Lawmakers may have to address the so-called fiscal cliff of tax increases and spending cuts that would start in January if Congress doesn’t act in a lame-duck session set to begin this month. House Speaker John Boehner told reporters yesterday that Republicans are “willing to accept new revenue under the right conditions.” He cited ideas Democrats already have rejected: restructuring entitlement programs and relying on revenue generated by economic growth from a tax-code overhaul.
Some tax-rate increases scheduled to take effect next year don’t depend on fiscal-cliff negotiations, said Di Re of Ernst & Young. The 2010 health-care law, which Republican presidential candidate Mitt Romney had vowed to repeal, applies a 3.8 percent surtax on unearned income such as realized capital gains, dividends and interest in 2013 for married couples making more than $250,000 and individuals earning at least $200,000.
The law also increases the Medicare payroll tax levied on wages by 0.9 percentage points for high earners.
Wealthy taxpayers with large carryover losses remaining from 2008 and 2009 may not want to rush to sell securities before year-end, Saccacio said. They may have enough losses to offset future gains even with higher tax rates, he said.
When capital losses exceed gains, the extra generally can be deducted on individuals’ tax returns and used to reduce other income, such as wages, up to an annual limit of $3,000, according to the IRS. If the total loss is more than the cap, the unused portion may be carried over to following years.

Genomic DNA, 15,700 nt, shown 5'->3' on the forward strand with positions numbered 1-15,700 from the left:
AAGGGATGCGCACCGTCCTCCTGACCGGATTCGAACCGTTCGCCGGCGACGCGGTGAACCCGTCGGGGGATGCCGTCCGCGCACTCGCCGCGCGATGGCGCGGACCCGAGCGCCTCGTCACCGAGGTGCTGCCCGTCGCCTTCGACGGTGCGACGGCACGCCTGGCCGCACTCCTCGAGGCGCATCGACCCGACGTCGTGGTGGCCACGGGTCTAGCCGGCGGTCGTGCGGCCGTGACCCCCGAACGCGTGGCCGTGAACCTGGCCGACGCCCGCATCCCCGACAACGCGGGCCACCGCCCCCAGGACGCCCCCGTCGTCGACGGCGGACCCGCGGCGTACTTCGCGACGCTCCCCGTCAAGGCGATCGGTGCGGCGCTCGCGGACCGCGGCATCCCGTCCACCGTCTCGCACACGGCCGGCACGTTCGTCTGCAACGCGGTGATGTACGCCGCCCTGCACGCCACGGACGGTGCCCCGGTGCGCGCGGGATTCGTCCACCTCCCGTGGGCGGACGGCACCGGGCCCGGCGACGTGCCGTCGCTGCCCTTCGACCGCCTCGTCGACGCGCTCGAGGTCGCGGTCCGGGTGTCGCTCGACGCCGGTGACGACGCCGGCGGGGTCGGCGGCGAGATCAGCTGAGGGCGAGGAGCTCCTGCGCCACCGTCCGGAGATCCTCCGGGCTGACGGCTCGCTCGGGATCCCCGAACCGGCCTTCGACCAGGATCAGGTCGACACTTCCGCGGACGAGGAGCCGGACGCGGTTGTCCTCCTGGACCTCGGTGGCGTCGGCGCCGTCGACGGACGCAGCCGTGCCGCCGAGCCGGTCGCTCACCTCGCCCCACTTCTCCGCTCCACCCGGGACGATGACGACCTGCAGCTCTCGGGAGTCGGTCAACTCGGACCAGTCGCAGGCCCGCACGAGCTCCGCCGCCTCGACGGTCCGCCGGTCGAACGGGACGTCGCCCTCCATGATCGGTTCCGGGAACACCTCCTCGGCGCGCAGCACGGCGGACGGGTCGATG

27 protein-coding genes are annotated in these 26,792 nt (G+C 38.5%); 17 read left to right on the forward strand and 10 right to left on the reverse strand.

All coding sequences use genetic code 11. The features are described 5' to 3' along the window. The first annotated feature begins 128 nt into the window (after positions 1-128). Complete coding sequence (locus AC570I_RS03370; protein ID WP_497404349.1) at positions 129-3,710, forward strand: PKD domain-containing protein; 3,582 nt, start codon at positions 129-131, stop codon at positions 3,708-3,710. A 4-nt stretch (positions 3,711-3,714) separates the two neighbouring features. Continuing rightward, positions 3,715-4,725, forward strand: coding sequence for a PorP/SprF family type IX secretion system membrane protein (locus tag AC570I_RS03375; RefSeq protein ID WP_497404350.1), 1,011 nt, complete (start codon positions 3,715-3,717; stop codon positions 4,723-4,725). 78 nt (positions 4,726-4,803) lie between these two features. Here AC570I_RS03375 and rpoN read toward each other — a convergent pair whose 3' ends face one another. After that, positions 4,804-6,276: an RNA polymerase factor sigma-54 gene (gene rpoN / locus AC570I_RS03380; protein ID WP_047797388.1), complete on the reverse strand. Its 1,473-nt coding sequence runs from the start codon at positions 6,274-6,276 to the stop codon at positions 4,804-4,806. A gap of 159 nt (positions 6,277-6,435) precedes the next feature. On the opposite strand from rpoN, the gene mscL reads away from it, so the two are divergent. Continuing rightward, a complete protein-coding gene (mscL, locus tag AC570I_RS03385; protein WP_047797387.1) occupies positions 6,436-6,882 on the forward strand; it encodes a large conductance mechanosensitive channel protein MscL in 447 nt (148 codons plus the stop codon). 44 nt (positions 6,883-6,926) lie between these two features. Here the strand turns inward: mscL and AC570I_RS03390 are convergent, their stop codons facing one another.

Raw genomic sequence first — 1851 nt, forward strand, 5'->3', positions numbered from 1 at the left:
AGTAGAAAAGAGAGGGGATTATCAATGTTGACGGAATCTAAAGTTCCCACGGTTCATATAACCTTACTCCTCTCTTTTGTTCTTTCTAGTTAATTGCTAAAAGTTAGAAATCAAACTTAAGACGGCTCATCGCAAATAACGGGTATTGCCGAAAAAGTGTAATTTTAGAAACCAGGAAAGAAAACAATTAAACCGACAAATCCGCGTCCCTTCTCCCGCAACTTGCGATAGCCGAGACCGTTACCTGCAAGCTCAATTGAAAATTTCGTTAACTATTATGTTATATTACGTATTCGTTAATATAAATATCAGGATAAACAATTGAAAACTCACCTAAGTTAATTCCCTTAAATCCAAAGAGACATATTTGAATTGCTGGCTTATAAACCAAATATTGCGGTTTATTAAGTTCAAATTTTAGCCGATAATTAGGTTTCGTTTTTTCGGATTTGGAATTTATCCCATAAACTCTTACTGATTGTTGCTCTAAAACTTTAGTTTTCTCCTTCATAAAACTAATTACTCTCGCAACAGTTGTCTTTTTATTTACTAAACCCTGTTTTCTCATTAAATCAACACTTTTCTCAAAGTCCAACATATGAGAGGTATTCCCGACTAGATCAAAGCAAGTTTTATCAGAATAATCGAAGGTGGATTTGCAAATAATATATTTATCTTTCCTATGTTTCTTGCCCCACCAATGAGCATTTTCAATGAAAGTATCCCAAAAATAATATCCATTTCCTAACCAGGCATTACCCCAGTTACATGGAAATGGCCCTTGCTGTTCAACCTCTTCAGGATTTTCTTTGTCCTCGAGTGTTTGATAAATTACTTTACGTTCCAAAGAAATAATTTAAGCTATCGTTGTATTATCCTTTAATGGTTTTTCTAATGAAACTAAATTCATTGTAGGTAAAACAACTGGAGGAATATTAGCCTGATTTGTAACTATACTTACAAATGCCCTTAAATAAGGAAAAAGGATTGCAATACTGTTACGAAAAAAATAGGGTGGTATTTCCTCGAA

The Obama victory also may lead some millionaires who were hesitating to take advantage of current rules on gifts to fund trusts they’ve set up, said Linda Beerman, manager of the wealth strategies group at Atlantic Trust. The firm is the private wealth-management unit of Atlanta-based Invesco Ltd.
Legislation enacted in 2010 raised the lifetime estate-and-gift-tax exclusion for 2011 and 2012. This year individuals can transfer up to $5.12 million --- or $10.24 million for married couples -- free of estate and gift taxes. Those levels are scheduled to expire at the end of 2012 and Obama wants to set the estate tax threshold at $3.5 million while dropping the gift-tax exemption to $1 million as it was in 2009.
“People are really rushing here at the end to take advantage of it,” Beerman said.
Wealthy families should consider setting up trusts under current rules that can benefit grandchildren or future generations and set them up in states such as Delaware, which let the entities exist in perpetuity, said Johnson of JPMorgan. The Obama administration has proposed curtailing the benefits of such trusts as well as limiting discounts taken when transferring illiquid assets in its most recent budget proposal.
Decisions about making charitable contributions this year are more complicated, Beerman said. While deductions for donations probably will be more valuable next year if rates are higher, limits on itemized deductions for those with higher incomes are scheduled to be reinstated next year, she said.
“They need to start crunching some numbers,” PwC’s Saccacio said of wealthy taxpayers. “This year, year-end tax planning takes on a heightened significance given the fact that we’re going to have this jump in rates next year unless we have an 11th-hour adjustment.”